DENVER (AP) — Nathan MacKinnon is so quick and so forceful on the ice that sometimes there’s a crunching noise that follows him into the offensive end.

It’s a sound that alerts Colorado Avalanche teammate and childhood friend Jonathan Drouin to one thing — a goalie’s in for big trouble. Because there’s no scarier sight than MacKinnon at full speed and crunching up ice.

“That’s what’s unique about his skating, it’s so powerful you can hear it,” Drouin explained. “His playmaking is so elite.”

Like Hart Trophy-worthy elite.

MacKinnon is a favorite to take home the league’s MVP award along with Nikita Kucherov, Auston Matthews and Connor McDavid. MacKinnon — nickname: “Nate Dogg” — has a ferocity that has turned him into a 50-goal scorer this season for the first time in his career. The team follows his lead-by-example approach as the Avalanche pursue a second Stanley Cup championship in three seasons.

“I don’t know what his ceiling is,” said Avalanche coach Jared Bednar, whose team closes out the regular season Thursday against Edmonton before opening the first round of the playoffs in Winnipeg. “But I wouldn’t bet against him on continuing to improve.”

Now that’s a frightful thought for goalies around the league.

MacKinnon currently has 138 points (51 goals, 87 assists), just behind Tampa Bay’s Kucherov (43 goals, 99 assists through Tuesday) in the race for the Art Ross Trophy, which goes to the player who leads the league in scoring in the regular season.

The 28-year-old MacKinnon is closing in on Avalanche/Quebec Nordiques history, too, moving a point away from matching Peter Stastny (1981-82) for the most points in a campaign. MacKinnon also has three hat tricks this season.

He chalks up his success to constantly evolving his game. This season, Bednar notes, MacKinnon found a new level of consistency, which was illustrated by recording a point in each of the first 35 home games this season, the second-longest home scoring streak in NHL history behind only Wayne Gretzky.

“The only way to get better is to do different things,” MacKinnon explained. “I’m always open to new ideas. The growth mindset is just never thinking you’re really there.”

To make Pete DeBoer chuckle, just ask the coach of the Central Division-winning Dallas Stars how to contain MacKinnon.

“Where do you start?” DeBoer asked. “The guy is a bull on ice — speed, power, skill, leadership, tenacity, wants to dominate the game every time he touches the puck. I’ve seen an awful lot of him over the years with different teams and playoffs and things like that, so tremendous amount of respect for him.”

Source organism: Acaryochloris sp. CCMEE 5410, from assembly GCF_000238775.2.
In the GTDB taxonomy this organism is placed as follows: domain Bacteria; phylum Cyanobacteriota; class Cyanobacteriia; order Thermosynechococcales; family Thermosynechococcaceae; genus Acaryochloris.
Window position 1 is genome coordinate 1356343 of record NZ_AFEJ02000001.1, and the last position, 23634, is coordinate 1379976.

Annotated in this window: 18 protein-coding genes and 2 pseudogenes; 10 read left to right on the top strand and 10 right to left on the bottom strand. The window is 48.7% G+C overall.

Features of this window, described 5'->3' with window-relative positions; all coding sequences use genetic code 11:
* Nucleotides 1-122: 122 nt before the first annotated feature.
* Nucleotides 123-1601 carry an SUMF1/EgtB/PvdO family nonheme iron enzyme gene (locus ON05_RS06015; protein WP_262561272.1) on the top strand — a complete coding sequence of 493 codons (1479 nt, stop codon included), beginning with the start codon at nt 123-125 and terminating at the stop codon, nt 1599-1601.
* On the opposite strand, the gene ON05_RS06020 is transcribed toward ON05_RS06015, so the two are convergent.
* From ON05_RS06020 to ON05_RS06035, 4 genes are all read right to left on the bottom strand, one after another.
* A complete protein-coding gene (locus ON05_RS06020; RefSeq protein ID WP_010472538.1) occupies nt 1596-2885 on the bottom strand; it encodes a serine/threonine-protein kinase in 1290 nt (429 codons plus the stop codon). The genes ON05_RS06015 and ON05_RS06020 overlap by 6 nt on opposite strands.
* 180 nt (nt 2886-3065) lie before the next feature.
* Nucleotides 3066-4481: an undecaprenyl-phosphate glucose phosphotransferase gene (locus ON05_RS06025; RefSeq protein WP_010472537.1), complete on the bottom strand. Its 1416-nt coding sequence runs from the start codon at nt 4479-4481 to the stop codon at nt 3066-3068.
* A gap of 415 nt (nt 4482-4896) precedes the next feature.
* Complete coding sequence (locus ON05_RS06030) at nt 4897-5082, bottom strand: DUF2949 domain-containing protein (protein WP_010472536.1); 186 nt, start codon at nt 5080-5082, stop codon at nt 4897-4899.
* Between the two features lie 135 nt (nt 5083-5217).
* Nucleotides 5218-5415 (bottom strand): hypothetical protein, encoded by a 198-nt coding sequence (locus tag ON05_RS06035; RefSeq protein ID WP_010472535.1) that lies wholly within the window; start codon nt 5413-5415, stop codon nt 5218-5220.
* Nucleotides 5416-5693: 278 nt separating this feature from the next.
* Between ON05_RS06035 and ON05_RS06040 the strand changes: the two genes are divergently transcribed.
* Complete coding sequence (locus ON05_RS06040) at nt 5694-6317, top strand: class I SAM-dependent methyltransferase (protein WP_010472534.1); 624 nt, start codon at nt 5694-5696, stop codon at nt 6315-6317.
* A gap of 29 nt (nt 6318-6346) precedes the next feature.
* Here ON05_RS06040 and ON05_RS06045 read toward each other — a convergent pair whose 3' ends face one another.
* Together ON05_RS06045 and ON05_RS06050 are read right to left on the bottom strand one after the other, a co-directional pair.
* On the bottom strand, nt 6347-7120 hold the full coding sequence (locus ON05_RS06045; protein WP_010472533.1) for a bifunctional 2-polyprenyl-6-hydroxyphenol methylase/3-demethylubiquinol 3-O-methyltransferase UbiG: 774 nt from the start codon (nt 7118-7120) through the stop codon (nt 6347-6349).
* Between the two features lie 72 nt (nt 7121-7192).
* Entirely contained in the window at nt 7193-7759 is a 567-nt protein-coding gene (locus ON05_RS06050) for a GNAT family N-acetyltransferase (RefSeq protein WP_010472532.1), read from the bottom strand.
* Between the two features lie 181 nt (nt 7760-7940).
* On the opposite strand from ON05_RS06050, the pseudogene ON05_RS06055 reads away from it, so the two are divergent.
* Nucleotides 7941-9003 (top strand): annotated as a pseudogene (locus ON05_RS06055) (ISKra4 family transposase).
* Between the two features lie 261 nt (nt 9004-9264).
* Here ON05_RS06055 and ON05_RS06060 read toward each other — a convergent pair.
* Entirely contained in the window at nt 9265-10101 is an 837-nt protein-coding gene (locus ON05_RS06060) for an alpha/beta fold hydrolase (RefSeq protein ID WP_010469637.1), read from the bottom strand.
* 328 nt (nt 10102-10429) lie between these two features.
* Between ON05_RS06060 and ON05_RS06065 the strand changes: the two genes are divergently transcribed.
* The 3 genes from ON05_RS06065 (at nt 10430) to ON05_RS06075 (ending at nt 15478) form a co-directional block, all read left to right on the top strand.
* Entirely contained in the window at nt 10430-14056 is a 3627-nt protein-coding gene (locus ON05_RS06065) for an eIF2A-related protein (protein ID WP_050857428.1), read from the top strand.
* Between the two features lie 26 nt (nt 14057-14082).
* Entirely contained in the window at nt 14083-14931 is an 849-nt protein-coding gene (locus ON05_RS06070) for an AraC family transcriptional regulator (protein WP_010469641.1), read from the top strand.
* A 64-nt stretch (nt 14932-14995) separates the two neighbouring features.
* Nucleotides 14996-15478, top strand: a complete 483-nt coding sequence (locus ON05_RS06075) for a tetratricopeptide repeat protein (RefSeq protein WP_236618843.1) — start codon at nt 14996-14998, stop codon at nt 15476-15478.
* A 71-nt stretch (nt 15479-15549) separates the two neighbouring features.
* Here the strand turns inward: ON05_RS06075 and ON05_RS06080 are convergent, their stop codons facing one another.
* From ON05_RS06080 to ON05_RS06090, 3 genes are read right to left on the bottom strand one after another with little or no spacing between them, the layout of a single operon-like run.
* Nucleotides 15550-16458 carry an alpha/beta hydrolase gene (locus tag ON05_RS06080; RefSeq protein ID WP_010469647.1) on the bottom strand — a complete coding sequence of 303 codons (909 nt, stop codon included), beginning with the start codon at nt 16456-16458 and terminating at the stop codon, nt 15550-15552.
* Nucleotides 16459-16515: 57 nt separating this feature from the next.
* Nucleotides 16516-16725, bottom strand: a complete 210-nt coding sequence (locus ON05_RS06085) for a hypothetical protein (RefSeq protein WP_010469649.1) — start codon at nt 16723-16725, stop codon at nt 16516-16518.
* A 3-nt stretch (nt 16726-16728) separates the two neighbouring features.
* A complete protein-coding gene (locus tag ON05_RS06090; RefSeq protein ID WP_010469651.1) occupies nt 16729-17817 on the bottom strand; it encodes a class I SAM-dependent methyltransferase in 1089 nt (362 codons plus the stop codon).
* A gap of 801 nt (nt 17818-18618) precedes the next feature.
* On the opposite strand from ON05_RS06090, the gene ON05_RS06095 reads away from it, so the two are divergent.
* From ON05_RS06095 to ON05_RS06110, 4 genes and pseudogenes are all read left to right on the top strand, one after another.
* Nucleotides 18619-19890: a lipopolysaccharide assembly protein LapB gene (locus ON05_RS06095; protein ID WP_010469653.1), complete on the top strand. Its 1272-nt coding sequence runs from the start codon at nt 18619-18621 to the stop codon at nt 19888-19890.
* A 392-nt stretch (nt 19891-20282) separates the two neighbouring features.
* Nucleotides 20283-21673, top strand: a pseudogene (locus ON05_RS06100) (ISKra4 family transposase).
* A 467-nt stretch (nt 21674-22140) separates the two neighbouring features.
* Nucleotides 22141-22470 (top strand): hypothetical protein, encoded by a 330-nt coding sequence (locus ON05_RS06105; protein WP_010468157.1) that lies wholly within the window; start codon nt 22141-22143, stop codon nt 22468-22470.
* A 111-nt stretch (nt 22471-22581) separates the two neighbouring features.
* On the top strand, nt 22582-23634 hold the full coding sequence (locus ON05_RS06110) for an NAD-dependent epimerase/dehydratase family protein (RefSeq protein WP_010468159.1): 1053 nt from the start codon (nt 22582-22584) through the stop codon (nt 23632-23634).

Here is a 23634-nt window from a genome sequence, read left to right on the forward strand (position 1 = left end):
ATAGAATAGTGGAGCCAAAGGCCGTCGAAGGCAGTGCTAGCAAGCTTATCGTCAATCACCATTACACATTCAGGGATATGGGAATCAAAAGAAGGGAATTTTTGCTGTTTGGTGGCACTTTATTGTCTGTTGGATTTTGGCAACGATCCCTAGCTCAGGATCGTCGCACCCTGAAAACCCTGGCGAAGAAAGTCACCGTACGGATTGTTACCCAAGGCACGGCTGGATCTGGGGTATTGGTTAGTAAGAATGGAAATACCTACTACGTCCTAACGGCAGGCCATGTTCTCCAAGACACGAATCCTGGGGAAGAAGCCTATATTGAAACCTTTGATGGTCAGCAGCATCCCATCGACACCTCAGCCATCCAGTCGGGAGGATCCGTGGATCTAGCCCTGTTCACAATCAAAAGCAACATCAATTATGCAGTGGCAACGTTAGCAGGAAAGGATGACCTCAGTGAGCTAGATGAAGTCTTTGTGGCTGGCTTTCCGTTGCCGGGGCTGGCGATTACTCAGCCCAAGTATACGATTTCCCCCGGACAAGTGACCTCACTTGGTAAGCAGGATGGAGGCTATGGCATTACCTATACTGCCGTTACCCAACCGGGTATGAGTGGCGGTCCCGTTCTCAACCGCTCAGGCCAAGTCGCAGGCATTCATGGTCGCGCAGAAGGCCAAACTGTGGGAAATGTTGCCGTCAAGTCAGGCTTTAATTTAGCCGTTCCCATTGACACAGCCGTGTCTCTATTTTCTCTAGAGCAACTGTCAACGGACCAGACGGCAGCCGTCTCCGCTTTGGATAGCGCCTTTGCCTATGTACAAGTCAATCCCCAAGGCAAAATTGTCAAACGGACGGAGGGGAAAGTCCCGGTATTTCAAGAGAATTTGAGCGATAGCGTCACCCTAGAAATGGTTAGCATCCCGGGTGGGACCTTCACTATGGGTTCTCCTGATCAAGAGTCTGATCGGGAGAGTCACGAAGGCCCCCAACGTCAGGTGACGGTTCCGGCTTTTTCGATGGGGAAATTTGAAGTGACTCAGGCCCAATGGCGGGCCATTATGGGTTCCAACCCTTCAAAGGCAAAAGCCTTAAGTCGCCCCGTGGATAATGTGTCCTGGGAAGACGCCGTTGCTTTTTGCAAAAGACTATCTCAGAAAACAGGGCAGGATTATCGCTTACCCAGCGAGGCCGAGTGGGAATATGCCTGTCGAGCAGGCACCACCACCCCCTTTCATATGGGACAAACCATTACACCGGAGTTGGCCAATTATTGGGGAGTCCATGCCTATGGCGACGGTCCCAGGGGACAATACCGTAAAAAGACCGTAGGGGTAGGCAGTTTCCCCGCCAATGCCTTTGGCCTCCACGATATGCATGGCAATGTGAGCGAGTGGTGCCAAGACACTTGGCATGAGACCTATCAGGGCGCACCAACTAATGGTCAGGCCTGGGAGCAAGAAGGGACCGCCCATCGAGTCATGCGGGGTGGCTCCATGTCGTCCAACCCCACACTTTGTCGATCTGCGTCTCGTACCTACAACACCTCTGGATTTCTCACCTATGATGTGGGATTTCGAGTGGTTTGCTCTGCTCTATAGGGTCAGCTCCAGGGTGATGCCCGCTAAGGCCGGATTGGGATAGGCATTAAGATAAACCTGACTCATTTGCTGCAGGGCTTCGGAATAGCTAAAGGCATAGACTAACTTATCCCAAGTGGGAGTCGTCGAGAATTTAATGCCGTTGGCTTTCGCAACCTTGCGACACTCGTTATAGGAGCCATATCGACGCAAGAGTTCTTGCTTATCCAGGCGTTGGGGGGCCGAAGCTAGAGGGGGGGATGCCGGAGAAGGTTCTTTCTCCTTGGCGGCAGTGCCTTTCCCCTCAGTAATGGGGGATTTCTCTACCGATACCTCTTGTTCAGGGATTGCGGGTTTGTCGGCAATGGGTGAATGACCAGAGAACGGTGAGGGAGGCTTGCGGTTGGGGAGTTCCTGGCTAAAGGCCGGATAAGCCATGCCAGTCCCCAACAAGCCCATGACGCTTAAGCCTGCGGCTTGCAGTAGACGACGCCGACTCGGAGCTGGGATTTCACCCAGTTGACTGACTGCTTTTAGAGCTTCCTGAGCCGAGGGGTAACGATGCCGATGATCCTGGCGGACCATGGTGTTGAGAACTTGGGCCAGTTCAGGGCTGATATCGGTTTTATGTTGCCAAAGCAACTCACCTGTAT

MacKinnon’s emerged as a leader, too, with longtime captain Gabriel Landeskog sidelined for a second straight season by a knee injury. Typically one of the first players on and off the ice during practice, MacKinnon’s presence carries a lot of weight.

His opinion does, too.

“With Nate, there’s lots of communication when it comes to the structure of the game and what we need him to do,” Bednar explained. “And where we have leeway for him to sort of use his instincts a little bit more because they’re elite.”

Goaltender Alexandar Georgiev is grateful that MacKinnon’s on his side. He sees enough of him in practice.

“In the game when he’s coming in at full speed, I imagine it’s a really, really good challenge and maybe not something you want as a goalie,” Georgiev said. “His release is so quick, and he can shoot it from anywhere. He’s a big threat out there. He’s amazing.”

The 6-foot, 200-pound MacKinnon — who counts Sidney Crosby as a good buddy — has taken a franchise-most 404 shots this season. He became the 10th different player since 1959-60 to reach the 400-shot plateau for a season.

“He possesses so many different threats. He can obviously beat you with speed and his power. He’s turned into one of the best playmakers in the league,” Vegas center Jack Eichel said before a game at Ball Arena earlier this season. “He’s one of the best players in the world right now and he’s for sure playing like it. He’s playing out of his mind.”

It’s long been like that, Drouin said. They played alongside each other with the Halifax Mooseheads, where they captured a Memorial Cup in 2012-13. In September, MacKinnon, No. 29 for the Avalanche, had his No. 22 retired by the Mooseheads.

“Growing up, you didn’t want to go against Nate because he was a very, very strong player at a young age,” said Drouin, who has a career-best 56 points (19 goals, 37 assists) in his reunion with MacKinnon this season. “When he’s going full speed, full throttle, it’s scary.”